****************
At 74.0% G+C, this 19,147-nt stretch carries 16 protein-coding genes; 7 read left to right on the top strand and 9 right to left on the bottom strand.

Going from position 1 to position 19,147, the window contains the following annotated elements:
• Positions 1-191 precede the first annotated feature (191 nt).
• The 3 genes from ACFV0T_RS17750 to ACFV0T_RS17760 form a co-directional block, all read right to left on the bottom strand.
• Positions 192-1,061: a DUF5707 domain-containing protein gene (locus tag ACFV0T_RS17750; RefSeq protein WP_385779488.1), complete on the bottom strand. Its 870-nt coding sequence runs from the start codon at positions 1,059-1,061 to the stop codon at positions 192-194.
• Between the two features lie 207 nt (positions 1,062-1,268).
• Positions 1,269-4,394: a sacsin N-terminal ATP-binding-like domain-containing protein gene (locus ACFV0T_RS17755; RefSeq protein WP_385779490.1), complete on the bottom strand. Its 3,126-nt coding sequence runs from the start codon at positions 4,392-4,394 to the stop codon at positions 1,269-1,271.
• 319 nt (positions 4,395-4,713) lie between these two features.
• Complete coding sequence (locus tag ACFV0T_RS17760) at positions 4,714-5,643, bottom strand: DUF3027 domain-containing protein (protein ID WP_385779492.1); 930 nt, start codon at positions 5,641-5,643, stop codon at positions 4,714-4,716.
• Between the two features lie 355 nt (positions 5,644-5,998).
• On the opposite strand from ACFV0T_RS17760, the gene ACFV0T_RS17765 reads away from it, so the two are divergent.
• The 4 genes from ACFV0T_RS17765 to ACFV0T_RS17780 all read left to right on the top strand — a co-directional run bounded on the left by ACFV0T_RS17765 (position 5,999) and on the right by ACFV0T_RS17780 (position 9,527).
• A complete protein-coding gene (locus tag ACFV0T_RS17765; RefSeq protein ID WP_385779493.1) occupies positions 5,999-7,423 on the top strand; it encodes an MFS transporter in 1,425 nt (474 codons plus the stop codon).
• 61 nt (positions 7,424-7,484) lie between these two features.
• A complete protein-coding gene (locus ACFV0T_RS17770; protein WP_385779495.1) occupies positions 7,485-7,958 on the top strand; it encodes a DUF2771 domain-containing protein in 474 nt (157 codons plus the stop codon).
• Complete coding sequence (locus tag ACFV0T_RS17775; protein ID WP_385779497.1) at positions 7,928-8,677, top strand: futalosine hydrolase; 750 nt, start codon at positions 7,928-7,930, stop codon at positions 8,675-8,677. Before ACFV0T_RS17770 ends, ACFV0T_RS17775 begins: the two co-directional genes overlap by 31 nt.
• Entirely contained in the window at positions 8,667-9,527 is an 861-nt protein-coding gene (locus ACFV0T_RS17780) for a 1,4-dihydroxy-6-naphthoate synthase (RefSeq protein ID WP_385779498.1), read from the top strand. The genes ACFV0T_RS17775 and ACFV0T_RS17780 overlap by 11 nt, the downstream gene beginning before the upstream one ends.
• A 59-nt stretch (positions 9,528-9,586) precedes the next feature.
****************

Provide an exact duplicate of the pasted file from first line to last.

At 74.0% G+C, this 19,147-nt stretch carries 16 protein-coding genes; 7 read left to right on the top strand and 9 right to left on the bottom strand.

Going from position 1 to position 19,147, the window contains the following annotated elements:
• Positions 1-191 precede the first annotated feature (191 nt).
• The 3 genes from ACFV0T_RS17750 to ACFV0T_RS17760 form a co-directional block, all read right to left on the bottom strand.
• Positions 192-1,061: a DUF5707 domain-containing protein gene (locus tag ACFV0T_RS17750; RefSeq protein WP_385779488.1), complete on the bottom strand. Its 870-nt coding sequence runs from the start codon at positions 1,059-1,061 to the stop codon at positions 192-194.
• Between the two features lie 207 nt (positions 1,062-1,268).
• Positions 1,269-4,394: a sacsin N-terminal ATP-binding-like domain-containing protein gene (locus ACFV0T_RS17755; RefSeq protein WP_385779490.1), complete on the bottom strand. Its 3,126-nt coding sequence runs from the start codon at positions 4,392-4,394 to the stop codon at positions 1,269-1,271.
• 319 nt (positions 4,395-4,713) lie between these two features.
• Complete coding sequence (locus tag ACFV0T_RS17760) at positions 4,714-5,643, bottom strand: DUF3027 domain-containing protein (protein ID WP_385779492.1); 930 nt, start codon at positions 5,641-5,643, stop codon at positions 4,714-4,716.
• Between the two features lie 355 nt (positions 5,644-5,998).
• On the opposite strand from ACFV0T_RS17760, the gene ACFV0T_RS17765 reads away from it, so the two are divergent.
• The 4 genes from ACFV0T_RS17765 to ACFV0T_RS17780 all read left to right on the top strand — a co-directional run bounded on the left by ACFV0T_RS17765 (position 5,999) and on the right by ACFV0T_RS17780 (position 9,527).
• A complete protein-coding gene (locus tag ACFV0T_RS17765; RefSeq protein ID WP_385779493.1) occupies positions 5,999-7,423 on the top strand; it encodes an MFS transporter in 1,425 nt (474 codons plus the stop codon).
• 61 nt (positions 7,424-7,484) lie between these two features.
• A complete protein-coding gene (locus ACFV0T_RS17770; protein WP_385779495.1) occupies positions 7,485-7,958 on the top strand; it encodes a DUF2771 domain-containing protein in 474 nt (157 codons plus the stop codon).
• Complete coding sequence (locus tag ACFV0T_RS17775; protein ID WP_385779497.1) at positions 7,928-8,677, top strand: futalosine hydrolase; 750 nt, start codon at positions 7,928-7,930, stop codon at positions 8,675-8,677. Before ACFV0T_RS17770 ends, ACFV0T_RS17775 begins: the two co-directional genes overlap by 31 nt.
• Entirely contained in the window at positions 8,667-9,527 is an 861-nt protein-coding gene (locus ACFV0T_RS17780) for a 1,4-dihydroxy-6-naphthoate synthase (RefSeq protein ID WP_385779498.1), read from the top strand. The genes ACFV0T_RS17775 and ACFV0T_RS17780 overlap by 11 nt, the downstream gene beginning before the upstream one ends.
• A 59-nt stretch (positions 9,528-9,586) precedes the next feature.